After lunch, we wandered all around the mall, stopping in a shop for (wealthy) rock jocks, drooling over the geodes, ammonites, malachite, etc. The lady minding the store was the sister of a Lockheed Martin employee, and David chatted with her and gave her a card. Rosalie and I finally un-pressed our noses from the display cases and wandered out. The store I won't forget was an imported clothing store that we visited soon after this, mostly stocking Peruvian, Guatemalan, and Indian stuff. It was here that I got my beautiful dress that I wore to the banquet and that I treasure so much now. And sometime between the time when I purchased the dress and the time of the banquet, David and Rosalie got me a set of amber earrings to match, which I wore as well. These constitute the bulk of my tangible "precious memory" collection from the Mars Conference.

Enough of the reminiscing -- if you have read this far, you shall be rewarded. We've got some damn good news for you. David repaired and modified DemoGIT (dubbed "Violet" by Rosalie, heh heh), and tested it on an air hockey table. I'll relay the actual words from David regarding the test.

"Testing on the air table showed a right positive tendancy in all positions, it still performed identically overhand, underhand and flat! Trying to eliminate the little friction I did have (it was dragging a bit on the table, and would stop forward movement in about 6 inches when nudged sufficiently to get the 20 lb machine moving), it chugged along at about 2-3 inches per second uphill, on about 2 orbits per second for 2 orbitals, 3 orbits per second with one orbital."

"The air hockey table was slightly dished to the center, and I had to level it before the test, but I don't like the thought of ANY friction entertained as a thrust possibility, so it's on to a bigger, better (doesn't hit the table anywhere or sag like the foam does) air float with a hollow center pocket."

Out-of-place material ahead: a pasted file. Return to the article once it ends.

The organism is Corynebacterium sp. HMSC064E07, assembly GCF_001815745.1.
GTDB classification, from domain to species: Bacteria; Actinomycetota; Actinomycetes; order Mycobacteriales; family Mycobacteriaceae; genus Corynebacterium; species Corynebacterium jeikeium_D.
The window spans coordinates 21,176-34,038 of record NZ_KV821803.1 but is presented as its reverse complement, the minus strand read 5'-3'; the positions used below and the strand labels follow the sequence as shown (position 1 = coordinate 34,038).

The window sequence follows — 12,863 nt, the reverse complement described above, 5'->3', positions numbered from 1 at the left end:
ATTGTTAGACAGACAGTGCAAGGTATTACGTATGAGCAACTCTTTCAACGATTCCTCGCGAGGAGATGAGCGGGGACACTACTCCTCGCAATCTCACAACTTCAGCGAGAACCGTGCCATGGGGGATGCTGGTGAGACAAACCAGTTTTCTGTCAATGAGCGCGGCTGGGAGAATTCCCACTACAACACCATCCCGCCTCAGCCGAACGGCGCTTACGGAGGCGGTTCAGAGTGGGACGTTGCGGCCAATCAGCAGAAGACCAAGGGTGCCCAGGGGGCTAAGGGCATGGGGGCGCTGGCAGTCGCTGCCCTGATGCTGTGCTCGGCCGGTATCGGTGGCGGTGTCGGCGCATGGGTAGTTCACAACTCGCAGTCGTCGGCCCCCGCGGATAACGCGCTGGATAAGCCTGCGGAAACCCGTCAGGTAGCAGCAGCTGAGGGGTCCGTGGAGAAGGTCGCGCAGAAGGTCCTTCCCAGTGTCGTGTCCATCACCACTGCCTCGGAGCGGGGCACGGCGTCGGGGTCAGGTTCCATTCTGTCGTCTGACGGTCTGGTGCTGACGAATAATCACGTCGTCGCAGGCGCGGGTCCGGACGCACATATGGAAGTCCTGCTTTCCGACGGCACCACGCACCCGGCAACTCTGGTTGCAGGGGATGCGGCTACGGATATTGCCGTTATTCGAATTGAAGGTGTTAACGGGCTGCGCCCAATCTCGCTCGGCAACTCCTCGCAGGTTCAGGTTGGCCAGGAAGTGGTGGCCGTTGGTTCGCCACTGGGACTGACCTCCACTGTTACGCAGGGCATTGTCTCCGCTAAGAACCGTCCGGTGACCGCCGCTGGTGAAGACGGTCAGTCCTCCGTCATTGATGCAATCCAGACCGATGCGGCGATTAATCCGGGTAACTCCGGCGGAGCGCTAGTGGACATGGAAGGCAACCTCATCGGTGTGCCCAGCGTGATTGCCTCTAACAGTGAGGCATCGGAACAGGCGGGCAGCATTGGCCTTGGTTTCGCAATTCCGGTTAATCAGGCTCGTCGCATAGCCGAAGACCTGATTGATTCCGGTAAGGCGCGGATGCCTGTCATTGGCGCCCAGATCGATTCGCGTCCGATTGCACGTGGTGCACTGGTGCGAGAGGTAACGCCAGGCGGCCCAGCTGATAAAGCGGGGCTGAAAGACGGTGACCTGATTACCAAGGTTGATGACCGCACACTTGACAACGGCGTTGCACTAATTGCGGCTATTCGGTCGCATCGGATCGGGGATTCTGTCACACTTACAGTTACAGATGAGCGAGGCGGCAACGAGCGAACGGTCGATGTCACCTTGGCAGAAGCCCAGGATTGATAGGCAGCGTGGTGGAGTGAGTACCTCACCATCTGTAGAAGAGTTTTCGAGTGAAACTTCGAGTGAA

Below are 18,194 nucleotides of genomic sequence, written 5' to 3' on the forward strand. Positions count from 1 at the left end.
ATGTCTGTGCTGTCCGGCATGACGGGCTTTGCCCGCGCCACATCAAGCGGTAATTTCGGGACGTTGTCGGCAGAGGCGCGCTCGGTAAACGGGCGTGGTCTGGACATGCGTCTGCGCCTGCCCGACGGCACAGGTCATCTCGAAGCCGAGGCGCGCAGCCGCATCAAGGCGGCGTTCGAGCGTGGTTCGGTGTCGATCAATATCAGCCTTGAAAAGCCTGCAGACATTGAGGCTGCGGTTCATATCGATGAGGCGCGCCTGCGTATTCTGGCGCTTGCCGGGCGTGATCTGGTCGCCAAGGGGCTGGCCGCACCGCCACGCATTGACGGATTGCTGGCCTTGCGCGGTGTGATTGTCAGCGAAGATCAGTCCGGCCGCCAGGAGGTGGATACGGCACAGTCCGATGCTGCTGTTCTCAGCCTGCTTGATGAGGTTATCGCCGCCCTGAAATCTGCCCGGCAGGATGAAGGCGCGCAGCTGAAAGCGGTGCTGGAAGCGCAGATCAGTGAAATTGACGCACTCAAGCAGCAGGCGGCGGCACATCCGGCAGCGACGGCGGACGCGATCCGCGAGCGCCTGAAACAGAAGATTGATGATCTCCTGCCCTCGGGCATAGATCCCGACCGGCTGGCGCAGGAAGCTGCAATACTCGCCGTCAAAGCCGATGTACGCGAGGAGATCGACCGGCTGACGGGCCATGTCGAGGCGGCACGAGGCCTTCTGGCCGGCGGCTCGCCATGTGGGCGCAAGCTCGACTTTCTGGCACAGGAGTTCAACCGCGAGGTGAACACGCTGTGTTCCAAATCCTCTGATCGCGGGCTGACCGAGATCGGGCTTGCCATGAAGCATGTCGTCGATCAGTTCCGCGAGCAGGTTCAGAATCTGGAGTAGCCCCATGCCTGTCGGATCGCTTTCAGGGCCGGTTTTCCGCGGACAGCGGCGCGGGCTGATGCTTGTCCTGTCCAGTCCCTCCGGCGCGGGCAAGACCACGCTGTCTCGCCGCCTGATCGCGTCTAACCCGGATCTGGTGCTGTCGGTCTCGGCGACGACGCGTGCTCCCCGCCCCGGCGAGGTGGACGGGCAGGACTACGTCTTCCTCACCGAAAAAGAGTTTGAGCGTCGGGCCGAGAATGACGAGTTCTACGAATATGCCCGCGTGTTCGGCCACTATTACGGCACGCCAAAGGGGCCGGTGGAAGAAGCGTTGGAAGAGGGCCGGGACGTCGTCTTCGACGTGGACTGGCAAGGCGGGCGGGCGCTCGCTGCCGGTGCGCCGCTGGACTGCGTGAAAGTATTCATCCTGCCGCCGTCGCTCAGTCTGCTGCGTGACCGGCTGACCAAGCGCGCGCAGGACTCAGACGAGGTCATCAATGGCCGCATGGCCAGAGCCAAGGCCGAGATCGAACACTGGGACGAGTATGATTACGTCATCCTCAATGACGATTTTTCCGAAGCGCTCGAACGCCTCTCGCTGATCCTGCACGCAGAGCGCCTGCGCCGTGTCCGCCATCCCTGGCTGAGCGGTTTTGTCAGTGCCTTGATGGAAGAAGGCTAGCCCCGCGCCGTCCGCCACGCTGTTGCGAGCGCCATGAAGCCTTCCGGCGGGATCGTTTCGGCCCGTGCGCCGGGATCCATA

So it's another notch in the experimental belt for us. We've also been contacted by some Mars Conference attendees who are interested in building some GITs of their own; I definitely look forward to hearing the results of those. I've gotten reports of some MegaGITs in the works, very complex machines that ought to show some really substantial results if our theory is correct. David has plans for a spokeGIT in the works -- those of us that care about his health and wellbeing are trying to convince him to modify the design a bit so that when the wires under high tension break at several thousand rpm, David retains important things like eyesight, fingers, etc., but it is tough going, as the design he has in mind would be awfully tempting for any builder.

Finally, I have a major sub-project in mind. The GIT project has accumulated a tremendous amount of written material on the subject, much of it redundant, only some of it online, and none of it indexed. I am hoping to start feeding some of this material into an online searchable knowledge base, so that great ideas are not lost in the dust of someone's D: drive. The software is free, but I will need to code in a few modifications, so don't look for it anytime soon (I've got to wheedle the source code out of my beloved). Just keep in mind that I may ask for volunteers at some later date to help me put together this catalog. Ultimately, being able to search everything ever written on the GIT for such things as "reverse double conic" or "egg-shaped race" ought to help us all out.

Refreshed, relaxed, and revitalized,


Amanda Gilbert, Copywriter, Gyroscopic Inertial Flight Team